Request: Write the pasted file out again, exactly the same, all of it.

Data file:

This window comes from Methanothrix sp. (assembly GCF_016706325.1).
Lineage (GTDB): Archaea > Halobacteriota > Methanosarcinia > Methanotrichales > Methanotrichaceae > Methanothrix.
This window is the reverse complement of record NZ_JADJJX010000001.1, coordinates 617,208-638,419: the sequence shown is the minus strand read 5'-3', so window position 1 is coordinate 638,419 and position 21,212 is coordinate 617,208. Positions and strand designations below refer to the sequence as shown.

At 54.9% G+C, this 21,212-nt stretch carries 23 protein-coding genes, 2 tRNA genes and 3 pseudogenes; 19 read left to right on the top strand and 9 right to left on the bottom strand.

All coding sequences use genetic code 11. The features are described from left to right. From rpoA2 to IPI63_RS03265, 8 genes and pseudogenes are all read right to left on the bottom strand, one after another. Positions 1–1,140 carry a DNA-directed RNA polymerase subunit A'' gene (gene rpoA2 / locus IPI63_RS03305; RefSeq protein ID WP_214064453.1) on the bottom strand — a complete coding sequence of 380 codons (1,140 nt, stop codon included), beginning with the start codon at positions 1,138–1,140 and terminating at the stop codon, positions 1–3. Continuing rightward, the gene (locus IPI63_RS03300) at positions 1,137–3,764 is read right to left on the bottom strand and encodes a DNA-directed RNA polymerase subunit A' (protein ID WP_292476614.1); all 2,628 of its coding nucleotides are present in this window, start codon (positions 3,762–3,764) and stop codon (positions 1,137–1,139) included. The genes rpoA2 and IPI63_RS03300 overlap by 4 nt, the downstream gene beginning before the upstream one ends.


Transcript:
This window comes from Methanothrix sp. (assembly GCF_016706325.1).
Lineage (GTDB): Archaea > Halobacteriota > Methanosarcinia > Methanotrichales > Methanotrichaceae > Methanothrix.
This window is the reverse complement of record NZ_JADJJX010000001.1, coordinates 617,208-638,419: the sequence shown is the minus strand read 5'-3', so window position 1 is coordinate 638,419 and position 21,212 is coordinate 617,208. Positions and strand designations below refer to the sequence as shown.

At 54.9% G+C, this 21,212-nt stretch carries 23 protein-coding genes, 2 tRNA genes and 3 pseudogenes; 19 read left to right on the top strand and 9 right to left on the bottom strand.

All coding sequences use genetic code 11. The features are described from left to right. From rpoA2 to IPI63_RS03265, 8 genes and pseudogenes are all read right to left on the bottom strand, one after another. Positions 1–1,140 carry a DNA-directed RNA polymerase subunit A'' gene (gene rpoA2 / locus IPI63_RS03305; RefSeq protein ID WP_214064453.1) on the bottom strand — a complete coding sequence of 380 codons (1,140 nt, stop codon included), beginning with the start codon at positions 1,138–1,140 and terminating at the stop codon, positions 1–3. Continuing rightward, the gene (locus IPI63_RS03300) at positions 1,137–3,764 is read right to left on the bottom strand and encodes a DNA-directed RNA polymerase subunit A' (protein ID WP_292476614.1); all 2,628 of its coding nucleotides are present in this window, start codon (positions 3,762–3,764) and stop codon (positions 1,137–1,139) included. The genes rpoA2 and IPI63_RS03300 overlap by 4 nt, the downstream gene beginning before the upstream one ends.